The Vikings will open training camp next Wednesday at TCO Performance Center. For the next seven days, SKOR North’s Judd Zulgad will exam a topic that could or will impact Mike Zimmer’s team. The first installment involves Kirk Cousins and the quarterback situation.
In Kirk Cousins’ first three seasons with the Vikings, the veteran had a quarterback with NFL experience behind him. Trevor Siemian had played in 26 games and made 24 starts with Denver before arriving for a one-season stay in Minnesota. Sean Mannion had played in 10 games and made one start with the Rams prior to his two-year stint in Minnesota.
Mannion started the regular-season finale in 2019 against Chicago — the Vikings already had their playoff position locked up entering that game — in making the only appearance between the two veterans. This continued a trend of Cousins being an ironman and marked the only start he has missed since taking over the starting job in Washington in 2015.
The Vikings are confident Cousins’ durability won’t change in 2021. While Siemian and Mannion were journeymen quarterbacks, both knew what to do if they had to take a snap in a game. The Vikings backup quarterbacks this season will include rookie third-round pick Kellen Mond; 2020 seventh-round pick Nate Stanley; and Jake Browning, who signed as an undrafted free agent in 2019.
Browning has spent the past two seasons on the Vikings’ practice squad, while Stanley joined him on that unit last year. There might be an assumption that if something happens to Cousins that Mond, taken with the 66th pick in April from Texas A&M, would step right in. Given how the reps in minicamp went, it appears Browning will be second to Cousins on the depth chart entering training camp.
The Vikings can point to Cousins’ history of not missing time and say they have the luxury of having young quarterbacks behind the veteran, but that’s a dangerous game to play. It’s especially risky because of the fact that COVID-19 remains a concern. Cousins has declined to say if he has been vaccinated, but if he’s not, he will be subject to strict NFL rules that call for daily testing and mandatory quarantine after high-risk exposure. If he is, his life will be much simpler when it comes to focusing on football.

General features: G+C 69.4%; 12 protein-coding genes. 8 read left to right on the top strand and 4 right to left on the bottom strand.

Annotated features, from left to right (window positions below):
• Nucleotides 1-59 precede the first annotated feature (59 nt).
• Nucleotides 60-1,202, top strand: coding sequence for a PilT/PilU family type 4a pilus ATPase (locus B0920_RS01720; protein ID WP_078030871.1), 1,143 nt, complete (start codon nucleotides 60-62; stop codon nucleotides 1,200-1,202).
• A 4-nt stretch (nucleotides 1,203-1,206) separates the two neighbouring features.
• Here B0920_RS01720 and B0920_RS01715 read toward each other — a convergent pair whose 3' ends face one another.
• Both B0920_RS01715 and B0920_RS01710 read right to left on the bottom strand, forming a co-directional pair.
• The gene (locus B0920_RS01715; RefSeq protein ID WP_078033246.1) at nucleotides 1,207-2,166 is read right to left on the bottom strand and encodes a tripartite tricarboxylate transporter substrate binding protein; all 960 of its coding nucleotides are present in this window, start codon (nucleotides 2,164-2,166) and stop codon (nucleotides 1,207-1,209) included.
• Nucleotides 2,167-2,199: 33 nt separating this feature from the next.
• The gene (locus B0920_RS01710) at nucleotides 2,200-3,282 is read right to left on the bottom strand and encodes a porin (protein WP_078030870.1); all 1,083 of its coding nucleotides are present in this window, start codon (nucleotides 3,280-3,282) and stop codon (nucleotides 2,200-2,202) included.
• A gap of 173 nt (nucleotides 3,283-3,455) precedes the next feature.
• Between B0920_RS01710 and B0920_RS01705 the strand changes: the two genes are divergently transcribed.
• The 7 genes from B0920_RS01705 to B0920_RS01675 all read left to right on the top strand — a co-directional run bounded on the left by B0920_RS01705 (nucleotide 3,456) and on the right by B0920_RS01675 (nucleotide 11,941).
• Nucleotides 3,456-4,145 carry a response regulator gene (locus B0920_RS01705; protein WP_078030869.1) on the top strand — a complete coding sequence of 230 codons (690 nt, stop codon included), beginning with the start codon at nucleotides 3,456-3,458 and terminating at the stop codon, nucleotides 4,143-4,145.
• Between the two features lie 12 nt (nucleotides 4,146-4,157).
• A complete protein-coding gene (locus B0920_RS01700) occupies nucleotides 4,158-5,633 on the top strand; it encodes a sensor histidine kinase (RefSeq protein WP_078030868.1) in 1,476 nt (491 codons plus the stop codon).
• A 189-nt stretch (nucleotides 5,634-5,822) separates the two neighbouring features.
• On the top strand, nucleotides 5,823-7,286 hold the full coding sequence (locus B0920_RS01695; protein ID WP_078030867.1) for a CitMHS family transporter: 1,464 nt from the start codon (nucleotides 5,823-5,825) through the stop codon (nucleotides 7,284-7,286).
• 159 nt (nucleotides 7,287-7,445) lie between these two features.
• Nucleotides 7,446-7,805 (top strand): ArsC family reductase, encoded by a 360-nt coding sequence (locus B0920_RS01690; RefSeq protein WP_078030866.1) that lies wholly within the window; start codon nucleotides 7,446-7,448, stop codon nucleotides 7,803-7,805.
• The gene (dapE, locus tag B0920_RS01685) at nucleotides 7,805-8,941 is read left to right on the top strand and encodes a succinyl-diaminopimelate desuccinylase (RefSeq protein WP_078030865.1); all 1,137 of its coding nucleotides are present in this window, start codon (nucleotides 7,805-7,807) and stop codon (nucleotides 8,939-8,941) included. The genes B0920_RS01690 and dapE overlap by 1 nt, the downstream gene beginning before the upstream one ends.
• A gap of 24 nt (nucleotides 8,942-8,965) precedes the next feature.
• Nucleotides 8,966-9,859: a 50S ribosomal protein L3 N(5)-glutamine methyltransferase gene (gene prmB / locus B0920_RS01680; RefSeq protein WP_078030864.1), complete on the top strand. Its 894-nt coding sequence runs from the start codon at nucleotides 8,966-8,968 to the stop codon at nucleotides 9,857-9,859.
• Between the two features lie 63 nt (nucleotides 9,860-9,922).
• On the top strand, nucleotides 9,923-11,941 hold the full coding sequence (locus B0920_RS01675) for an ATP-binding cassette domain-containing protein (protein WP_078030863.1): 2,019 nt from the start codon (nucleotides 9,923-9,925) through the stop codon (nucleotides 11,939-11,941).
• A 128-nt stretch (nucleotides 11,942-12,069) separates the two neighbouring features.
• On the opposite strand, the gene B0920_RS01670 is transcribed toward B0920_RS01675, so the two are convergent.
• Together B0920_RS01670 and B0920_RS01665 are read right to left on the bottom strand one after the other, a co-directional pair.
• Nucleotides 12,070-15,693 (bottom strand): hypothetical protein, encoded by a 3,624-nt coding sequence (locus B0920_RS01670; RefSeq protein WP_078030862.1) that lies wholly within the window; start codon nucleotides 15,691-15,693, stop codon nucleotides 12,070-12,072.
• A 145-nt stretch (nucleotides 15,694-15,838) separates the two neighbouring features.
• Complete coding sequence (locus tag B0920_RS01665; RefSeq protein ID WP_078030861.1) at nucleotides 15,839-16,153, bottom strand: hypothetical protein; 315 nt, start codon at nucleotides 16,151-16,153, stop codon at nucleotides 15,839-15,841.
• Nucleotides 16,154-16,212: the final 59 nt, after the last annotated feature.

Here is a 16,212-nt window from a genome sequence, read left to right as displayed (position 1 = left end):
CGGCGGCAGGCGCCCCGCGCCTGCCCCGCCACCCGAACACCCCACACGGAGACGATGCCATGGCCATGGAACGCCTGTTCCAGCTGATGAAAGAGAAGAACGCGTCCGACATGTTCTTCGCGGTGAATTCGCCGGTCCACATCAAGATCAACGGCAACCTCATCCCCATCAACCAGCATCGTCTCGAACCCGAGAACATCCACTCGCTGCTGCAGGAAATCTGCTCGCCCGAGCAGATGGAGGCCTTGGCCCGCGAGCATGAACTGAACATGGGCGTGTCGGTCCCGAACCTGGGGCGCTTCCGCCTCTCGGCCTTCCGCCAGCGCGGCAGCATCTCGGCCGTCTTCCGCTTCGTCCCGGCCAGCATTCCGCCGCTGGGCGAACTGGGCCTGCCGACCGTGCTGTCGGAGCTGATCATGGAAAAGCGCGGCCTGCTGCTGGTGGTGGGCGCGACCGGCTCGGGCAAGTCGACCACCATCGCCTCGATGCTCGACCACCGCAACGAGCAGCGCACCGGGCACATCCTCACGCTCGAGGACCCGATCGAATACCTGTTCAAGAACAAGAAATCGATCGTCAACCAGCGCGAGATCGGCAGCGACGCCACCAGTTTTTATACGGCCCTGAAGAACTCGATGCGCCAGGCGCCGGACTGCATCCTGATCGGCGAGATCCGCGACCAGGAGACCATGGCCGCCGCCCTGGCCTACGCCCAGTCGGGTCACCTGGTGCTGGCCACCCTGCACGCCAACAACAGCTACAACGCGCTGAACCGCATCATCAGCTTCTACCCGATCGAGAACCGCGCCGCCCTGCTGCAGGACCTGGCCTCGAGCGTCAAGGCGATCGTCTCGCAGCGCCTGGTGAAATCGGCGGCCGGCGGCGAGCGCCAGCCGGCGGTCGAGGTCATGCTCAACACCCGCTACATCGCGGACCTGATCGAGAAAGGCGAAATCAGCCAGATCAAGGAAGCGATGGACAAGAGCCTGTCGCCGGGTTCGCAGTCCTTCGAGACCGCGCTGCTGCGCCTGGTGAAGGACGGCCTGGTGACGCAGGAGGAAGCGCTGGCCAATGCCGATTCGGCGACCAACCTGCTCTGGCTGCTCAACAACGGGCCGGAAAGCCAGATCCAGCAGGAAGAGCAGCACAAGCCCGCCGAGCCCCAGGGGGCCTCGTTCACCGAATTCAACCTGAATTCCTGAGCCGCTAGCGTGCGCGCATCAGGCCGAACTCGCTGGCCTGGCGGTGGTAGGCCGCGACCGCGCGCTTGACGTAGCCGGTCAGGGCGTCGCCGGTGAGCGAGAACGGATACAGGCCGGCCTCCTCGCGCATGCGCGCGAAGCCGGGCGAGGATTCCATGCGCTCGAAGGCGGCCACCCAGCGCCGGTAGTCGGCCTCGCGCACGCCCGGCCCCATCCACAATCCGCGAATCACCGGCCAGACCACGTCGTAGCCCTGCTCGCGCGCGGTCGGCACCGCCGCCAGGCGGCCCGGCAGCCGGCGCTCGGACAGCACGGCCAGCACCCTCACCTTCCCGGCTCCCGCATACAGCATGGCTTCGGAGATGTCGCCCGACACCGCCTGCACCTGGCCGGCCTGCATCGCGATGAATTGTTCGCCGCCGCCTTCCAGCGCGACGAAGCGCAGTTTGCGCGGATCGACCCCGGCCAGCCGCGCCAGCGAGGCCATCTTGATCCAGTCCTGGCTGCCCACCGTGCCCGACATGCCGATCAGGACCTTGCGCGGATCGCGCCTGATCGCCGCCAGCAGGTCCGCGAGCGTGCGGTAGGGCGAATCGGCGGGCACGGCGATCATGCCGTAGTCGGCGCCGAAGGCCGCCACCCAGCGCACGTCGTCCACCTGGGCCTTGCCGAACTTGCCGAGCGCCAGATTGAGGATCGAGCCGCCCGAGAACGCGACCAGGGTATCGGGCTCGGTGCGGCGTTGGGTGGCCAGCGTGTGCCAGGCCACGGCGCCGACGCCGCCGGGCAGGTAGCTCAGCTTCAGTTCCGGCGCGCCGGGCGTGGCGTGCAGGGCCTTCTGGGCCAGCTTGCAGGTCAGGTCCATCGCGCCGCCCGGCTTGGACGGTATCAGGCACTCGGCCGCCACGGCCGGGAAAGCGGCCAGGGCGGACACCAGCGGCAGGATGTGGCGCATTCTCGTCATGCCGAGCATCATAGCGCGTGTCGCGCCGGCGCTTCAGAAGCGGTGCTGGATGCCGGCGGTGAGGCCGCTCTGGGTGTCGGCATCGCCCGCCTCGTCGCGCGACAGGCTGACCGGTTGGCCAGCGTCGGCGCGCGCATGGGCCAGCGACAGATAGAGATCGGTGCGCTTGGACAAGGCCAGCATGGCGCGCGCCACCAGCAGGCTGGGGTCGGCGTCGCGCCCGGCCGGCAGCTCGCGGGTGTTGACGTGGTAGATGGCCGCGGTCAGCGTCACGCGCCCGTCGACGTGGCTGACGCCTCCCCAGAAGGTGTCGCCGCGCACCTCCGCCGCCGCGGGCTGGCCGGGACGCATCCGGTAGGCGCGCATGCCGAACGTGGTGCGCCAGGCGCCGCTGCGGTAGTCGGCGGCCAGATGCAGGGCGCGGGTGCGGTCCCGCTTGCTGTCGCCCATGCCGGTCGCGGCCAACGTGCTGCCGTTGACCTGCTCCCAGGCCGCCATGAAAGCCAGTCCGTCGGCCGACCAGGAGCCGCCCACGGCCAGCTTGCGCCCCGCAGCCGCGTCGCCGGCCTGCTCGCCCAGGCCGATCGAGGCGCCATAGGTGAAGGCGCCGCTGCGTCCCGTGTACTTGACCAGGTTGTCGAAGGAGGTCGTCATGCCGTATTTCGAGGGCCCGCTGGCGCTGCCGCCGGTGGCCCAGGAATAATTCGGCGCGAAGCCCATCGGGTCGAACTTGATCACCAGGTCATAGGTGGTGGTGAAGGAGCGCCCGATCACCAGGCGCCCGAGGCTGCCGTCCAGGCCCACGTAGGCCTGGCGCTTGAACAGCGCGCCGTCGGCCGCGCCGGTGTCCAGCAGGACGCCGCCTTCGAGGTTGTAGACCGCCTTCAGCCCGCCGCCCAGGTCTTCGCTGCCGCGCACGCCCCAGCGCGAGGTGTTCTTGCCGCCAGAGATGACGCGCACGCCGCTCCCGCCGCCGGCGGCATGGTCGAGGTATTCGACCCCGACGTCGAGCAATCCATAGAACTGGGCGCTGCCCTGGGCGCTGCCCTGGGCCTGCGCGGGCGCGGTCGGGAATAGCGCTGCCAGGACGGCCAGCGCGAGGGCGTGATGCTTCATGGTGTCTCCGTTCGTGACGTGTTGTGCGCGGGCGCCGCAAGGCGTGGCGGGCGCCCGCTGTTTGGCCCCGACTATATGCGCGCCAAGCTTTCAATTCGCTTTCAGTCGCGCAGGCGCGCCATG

But if something happens to Cousins — in a season in which there are big expectations for the Vikings and a season that likely will determine the future of Cousins and coach Mike Zimmer in Minnesota — right now his team is willing to turn to a quarterback who has never taken a snap in an NFL game or been a regular on an NFL roster.
There’s a chance Mond could open the season as Cousins’ backup, given Zimmer might not want to carry three quarterbacks on his 53-man roster and there is no chance the Vikings would try to sneak Mond through to the practice squad.
As wise as it was for the Vikings to begin the process of trying to find their quarterback of the future, Mond getting into a game this season seems like a potentially counterproductive move for his long-term development. It would make more sense to allow Mond the opportunity to learn in the No. 3 role while playing behind Cousins and have a veteran QB who has previous NFL experience.
To be clear: This is not saying the Vikings should have gone out and signed a veteran quarterback who was still looking to start. It is saying that bringing back Mannion — he remains a free agent — and having him on the depth chart to start training camp wouldn’t have been a terrible idea.
The Vikings don’t agree. They are willing to give Browning, Stanley or Mond a shot. That’s showing a lot of confidence that Browning and/or Stanley are ready to graduate from the practice squad, or Mond is ready to be thrown into a game as a rookie.
Ideally, this never becomes an issue. Cousins stays healthy and his backup stays on the sideline. But if that doesn’t happen, a team with high hopes could be faced with playing a quarterback who has never taken an NFL snap in his life.